Apple offers a suite of subscription services, collectively called .Mac (dot-mac), which offers subscribers an excellent list of features not found anywhere else [edit: Yes, most if not all features can be cobbled together on your own, but we’re talking about a cohesive suite here]. Alas, these great features come at a hefty price ($99/year from Apple, as low as $69/yr. from Amazon), and service is spotty.
For the uninitiated, dot-Mac includes a number of excellent features, including:
- Email: add-free, IMAP, five aliases, integrated virus scanning
- Backup 3: An easy to use backup application that lets you backup files, folders and/or volumes to any media, including your iDisk.
- iDisk: a 1GB storage folder on a .Mac server connected to the internet, where you can save files, folders, etc. Includes a public folder where you can make downloads available to the public. iDisk is accessible from Mac or Windows.
- Sync: The most impressive feature of .Mac, Sync allows you to synchonize settings and information between multiple Macs. For example, I have an iMac at home and a MacBook Pro at work. All my bookmarks in Safari, email account settings, passwords, address book contacts, and calendars are sync’d between the two, making the transition between the two machines much less painful. How many times have you bookmarked something at home for work? No longer an issue. Bookmark away!
- One-Click iWeb Publishing: No more FTP. Just click Publish from iWeb.
- Photocasting: One-click publishing of photo albums, a la PodCasting.
- Shared Calendars: Use iCal to automatically publish and update your calendar online, which people can view with a web browser and/or subscribe and automatically import into their calendar app. For example, my wife and I both share each other’s calendar, which helps us keep track of busy kids’ schedules easily, regardless of which one of us enters in the information.
Sounds great, says me, because the notion of syncing my information between my home and work computers is just awesome, and for the most part, it is. But, in the immortal words of the man whose name no-one can utter, “I’m here to tell you, there’s something else.”
Recently, Apple updated the webmail interface. In a word, the new interface is exceptional. Users of the built-in Mail.app in OS X will immediately feel at ease, as the new webmail interface matches the interface closely. Features like autofill email addresses and spell checking blur the line between webmail’s typically clunky, uninspired interface, and the refined aspects of a stand-alone mail application. And like you’d expect, the address book from your local computer is used with webmail…regardless of which computer you’re using webmail on. Glaringly missing, though, is full address book integration; groups you’ve created in Address Book on your Mac aren’t available in webmail. That’s a serious oversight; the point of address book integration is making it all available. Further missing is a reliable server-based junk mail filter, placing the onus of filtering junk on the Mail.app program.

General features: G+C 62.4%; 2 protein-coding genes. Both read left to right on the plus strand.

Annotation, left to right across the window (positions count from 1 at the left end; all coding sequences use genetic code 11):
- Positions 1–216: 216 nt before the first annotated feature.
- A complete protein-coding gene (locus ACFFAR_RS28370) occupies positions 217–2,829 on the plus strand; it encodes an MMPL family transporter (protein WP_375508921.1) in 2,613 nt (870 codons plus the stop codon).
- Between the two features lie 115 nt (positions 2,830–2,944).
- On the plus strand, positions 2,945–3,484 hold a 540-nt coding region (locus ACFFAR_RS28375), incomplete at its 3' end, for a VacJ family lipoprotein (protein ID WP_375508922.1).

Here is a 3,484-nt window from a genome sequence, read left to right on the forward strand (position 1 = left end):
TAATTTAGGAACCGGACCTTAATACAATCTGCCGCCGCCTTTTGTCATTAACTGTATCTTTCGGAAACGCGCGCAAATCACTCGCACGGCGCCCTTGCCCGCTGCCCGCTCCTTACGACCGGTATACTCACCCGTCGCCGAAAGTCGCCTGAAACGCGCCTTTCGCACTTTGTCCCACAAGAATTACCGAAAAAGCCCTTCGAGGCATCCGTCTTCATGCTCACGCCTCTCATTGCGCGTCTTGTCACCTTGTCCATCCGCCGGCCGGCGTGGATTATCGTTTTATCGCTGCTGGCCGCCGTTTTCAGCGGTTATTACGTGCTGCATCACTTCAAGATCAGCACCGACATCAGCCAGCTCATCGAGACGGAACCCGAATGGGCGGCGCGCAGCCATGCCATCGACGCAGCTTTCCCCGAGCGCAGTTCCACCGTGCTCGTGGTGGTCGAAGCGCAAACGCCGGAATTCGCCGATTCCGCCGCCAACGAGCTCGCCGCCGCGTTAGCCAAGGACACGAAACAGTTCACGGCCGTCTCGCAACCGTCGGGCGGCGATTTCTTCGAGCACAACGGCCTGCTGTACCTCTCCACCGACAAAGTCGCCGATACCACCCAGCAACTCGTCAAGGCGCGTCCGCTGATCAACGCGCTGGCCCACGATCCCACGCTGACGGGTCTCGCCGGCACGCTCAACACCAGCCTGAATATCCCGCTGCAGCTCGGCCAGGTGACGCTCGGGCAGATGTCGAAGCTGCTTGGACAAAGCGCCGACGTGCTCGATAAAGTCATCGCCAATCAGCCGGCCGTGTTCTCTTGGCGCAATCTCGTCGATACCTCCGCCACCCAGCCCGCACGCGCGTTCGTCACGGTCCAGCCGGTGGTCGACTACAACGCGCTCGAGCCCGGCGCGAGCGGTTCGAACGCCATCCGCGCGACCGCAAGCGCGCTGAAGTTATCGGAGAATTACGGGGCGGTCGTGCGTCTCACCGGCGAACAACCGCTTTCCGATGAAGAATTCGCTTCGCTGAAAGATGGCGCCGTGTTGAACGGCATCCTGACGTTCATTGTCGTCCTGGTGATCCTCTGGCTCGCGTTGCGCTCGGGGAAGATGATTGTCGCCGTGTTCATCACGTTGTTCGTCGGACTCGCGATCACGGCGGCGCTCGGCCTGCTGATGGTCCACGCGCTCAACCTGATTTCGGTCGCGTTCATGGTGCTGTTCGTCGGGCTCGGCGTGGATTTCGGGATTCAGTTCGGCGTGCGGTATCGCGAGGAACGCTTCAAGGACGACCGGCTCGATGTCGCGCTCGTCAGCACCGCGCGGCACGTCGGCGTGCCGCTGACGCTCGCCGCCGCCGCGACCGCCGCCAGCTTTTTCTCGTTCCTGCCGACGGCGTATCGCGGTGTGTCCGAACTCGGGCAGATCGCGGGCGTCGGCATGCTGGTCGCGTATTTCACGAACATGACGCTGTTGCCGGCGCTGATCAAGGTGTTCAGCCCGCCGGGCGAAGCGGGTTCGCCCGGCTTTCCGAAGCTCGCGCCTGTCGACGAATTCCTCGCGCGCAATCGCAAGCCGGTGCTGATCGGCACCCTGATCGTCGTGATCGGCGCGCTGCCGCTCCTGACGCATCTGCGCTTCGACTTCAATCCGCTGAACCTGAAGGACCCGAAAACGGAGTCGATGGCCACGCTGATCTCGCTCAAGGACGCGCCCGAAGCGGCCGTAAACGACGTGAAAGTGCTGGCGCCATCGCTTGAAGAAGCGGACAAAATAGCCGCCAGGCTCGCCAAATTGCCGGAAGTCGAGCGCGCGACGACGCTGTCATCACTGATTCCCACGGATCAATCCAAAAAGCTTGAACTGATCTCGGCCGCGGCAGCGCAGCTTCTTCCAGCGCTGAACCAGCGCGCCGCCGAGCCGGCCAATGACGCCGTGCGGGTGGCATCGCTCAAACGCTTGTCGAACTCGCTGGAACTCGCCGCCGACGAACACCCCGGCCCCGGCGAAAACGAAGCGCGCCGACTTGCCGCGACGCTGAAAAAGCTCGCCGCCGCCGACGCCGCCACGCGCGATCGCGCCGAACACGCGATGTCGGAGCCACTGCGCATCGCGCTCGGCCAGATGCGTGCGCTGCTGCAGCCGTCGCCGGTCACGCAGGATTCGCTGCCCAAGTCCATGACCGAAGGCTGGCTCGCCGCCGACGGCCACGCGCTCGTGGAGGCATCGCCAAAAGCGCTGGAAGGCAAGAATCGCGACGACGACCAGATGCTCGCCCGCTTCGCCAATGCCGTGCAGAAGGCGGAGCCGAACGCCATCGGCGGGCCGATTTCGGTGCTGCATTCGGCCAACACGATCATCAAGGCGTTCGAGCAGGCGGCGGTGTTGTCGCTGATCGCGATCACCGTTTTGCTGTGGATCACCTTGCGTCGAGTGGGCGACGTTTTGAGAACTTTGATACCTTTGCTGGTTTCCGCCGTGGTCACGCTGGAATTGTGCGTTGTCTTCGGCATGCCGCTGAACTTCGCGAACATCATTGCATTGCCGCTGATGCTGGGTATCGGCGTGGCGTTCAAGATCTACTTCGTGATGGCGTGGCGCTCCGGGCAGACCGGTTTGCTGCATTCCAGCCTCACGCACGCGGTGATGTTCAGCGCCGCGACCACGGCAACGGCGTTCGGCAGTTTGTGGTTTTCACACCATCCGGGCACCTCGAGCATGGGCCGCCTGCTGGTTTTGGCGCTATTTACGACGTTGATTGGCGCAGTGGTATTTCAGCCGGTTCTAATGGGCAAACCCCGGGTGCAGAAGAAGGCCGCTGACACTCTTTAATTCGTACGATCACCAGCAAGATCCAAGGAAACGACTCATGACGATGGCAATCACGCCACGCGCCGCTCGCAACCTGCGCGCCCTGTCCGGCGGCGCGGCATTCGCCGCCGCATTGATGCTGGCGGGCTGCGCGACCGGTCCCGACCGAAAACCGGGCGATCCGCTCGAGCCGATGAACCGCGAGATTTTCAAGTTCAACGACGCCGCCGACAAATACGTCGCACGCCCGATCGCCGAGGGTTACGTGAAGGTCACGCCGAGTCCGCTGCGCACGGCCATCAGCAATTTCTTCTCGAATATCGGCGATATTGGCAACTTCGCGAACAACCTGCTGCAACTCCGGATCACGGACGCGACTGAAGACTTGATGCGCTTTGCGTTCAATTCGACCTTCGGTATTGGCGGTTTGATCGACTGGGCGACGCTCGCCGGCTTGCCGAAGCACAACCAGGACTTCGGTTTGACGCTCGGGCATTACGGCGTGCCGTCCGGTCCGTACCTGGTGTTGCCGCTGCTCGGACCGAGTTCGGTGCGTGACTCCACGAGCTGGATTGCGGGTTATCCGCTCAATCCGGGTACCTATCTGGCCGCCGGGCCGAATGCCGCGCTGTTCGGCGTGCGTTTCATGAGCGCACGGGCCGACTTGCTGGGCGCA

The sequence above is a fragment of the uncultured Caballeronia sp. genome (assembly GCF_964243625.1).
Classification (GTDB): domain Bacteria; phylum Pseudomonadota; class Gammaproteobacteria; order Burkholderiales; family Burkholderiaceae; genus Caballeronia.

And now, on to the meat of this story. Dot-Mac represents the hope of half a million Macintosh users (representing $34.5 million in revenue for Apple, mind you) for streamlined, simple access to a valuable set of features. It comes close to nailing the experience, yet in a very un-Mac like way, it lets the user down, inevitably disappointing them at one time or another. Sync, while working 95% of the time, can suffer from a maddening series of circular references, where contact data changed on one machine doesn’t want to stick on another.
Worse, dot-Mac users are being victimized by a never-ending stream of outages that the service suffers from. That’s right: rarely a week goes by without some sort of outage affecting a substantial portion of users. Now, I worked as a systems administrator for a large telephone company; We managed to keep our service availability on five nines, yet Apple can’t. It’s really a black eye for Apple, raising the question “Is it the Apple hardware the service is running on, unreliable nature of Apple’s Webobjects upon which the service runs, incompetent system administrators, or has Apple adopted the attitude so prevalent in other software companies: ‘It’s good enough’?”
Well, I’m sorry to say, Apple, that it is good enough. Good enough to keep me subscribing, and just bad enough to keep me looking for a replacement. To remind Apple that someone, somewhere is working on a replacement is misguided, because the truth of the matter is that I’m not whining about needing a better feature set; I just want dot-Mac to work reliably. And that, my friends, is much easier to accomplish than you might think. It starts with admitting there’s a problem, and ends with a commitment to customers from Apple.
Editor’s Note: We’re adding a new features to GIGOBlog today. We’ve added a post to track and publicize every .Mac outtage reported by Apple to their users, in the hopes of shaming Apple into action. Apple’s most valuable asset is the commitment of their user base to the company’s products and services. We heartily recommend that .Mac subscribers and those considering subscribing contact Apple to voice dissatisfaction with the continuing service interruptions at http://www.apple.com/feedback/mac/tm.html